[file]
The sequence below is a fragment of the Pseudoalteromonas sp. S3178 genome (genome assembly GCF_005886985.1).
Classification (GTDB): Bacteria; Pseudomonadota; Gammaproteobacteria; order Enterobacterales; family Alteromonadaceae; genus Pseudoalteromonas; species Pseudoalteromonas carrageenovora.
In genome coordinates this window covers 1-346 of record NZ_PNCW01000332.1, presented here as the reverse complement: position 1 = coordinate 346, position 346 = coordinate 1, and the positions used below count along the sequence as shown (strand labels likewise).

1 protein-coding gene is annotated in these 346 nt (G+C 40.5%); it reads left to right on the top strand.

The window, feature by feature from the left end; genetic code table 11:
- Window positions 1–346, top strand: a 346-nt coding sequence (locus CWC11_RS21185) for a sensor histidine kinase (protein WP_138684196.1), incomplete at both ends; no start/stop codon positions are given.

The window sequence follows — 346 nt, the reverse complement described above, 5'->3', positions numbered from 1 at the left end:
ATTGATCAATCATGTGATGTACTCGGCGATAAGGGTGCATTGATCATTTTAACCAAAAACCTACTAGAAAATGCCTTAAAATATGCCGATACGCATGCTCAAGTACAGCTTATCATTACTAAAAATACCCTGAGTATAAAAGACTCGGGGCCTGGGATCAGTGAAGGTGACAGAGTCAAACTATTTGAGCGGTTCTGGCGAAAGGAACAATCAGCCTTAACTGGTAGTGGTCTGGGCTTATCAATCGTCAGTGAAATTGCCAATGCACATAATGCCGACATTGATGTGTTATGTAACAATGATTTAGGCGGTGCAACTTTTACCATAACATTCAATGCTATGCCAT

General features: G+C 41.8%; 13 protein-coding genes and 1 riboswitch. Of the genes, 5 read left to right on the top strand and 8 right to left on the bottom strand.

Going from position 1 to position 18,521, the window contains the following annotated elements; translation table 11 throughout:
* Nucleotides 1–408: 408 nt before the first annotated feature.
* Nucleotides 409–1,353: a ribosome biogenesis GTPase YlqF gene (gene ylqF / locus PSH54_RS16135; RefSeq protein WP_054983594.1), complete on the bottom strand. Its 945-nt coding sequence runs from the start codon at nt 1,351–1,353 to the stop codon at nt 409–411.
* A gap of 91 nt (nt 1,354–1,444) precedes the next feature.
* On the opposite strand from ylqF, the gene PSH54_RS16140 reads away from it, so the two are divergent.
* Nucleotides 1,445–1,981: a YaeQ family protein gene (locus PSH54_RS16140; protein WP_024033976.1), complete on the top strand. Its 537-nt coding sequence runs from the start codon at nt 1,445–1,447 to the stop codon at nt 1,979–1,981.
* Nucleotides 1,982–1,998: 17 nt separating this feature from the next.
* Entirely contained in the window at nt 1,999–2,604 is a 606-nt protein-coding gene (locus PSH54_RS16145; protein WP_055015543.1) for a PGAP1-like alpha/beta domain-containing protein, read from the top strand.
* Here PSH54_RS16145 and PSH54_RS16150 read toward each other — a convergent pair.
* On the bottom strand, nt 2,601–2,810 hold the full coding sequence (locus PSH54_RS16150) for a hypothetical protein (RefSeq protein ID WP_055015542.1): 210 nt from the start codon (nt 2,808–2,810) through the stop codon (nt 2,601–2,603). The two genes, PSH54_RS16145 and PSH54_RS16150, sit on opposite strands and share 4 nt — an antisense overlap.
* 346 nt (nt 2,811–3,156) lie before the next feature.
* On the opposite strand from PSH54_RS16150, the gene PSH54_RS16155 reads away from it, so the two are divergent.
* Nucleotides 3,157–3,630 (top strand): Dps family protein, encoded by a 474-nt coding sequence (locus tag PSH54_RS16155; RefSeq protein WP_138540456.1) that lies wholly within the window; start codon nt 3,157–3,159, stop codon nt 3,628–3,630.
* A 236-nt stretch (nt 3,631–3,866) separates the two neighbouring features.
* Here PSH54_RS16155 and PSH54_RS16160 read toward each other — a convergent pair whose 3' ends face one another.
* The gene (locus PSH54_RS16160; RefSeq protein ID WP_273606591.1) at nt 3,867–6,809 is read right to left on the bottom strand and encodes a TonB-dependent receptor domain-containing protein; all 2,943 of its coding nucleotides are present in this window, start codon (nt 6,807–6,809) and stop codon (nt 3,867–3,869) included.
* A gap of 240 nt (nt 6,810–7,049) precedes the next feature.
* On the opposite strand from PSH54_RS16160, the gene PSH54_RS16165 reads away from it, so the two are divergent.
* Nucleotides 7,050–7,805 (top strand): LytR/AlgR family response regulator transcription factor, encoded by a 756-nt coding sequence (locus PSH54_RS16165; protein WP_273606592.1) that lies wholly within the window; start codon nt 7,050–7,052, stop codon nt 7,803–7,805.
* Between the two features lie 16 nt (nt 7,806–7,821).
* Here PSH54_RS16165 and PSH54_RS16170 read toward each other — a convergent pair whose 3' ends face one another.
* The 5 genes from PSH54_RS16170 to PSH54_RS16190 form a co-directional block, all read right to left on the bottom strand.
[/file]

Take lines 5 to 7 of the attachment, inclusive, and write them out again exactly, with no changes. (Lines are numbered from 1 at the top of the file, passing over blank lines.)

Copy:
The window, feature by feature from the left end; genetic code table 11:
- Window positions 1–346, top strand: a 346-nt coding sequence (locus CWC11_RS21185) for a sensor histidine kinase (protein WP_138684196.1), incomplete at both ends; no start/stop codon positions are given.

The window sequence follows — 346 nt, the reverse complement described above, 5'->3', positions numbered from 1 at the left end: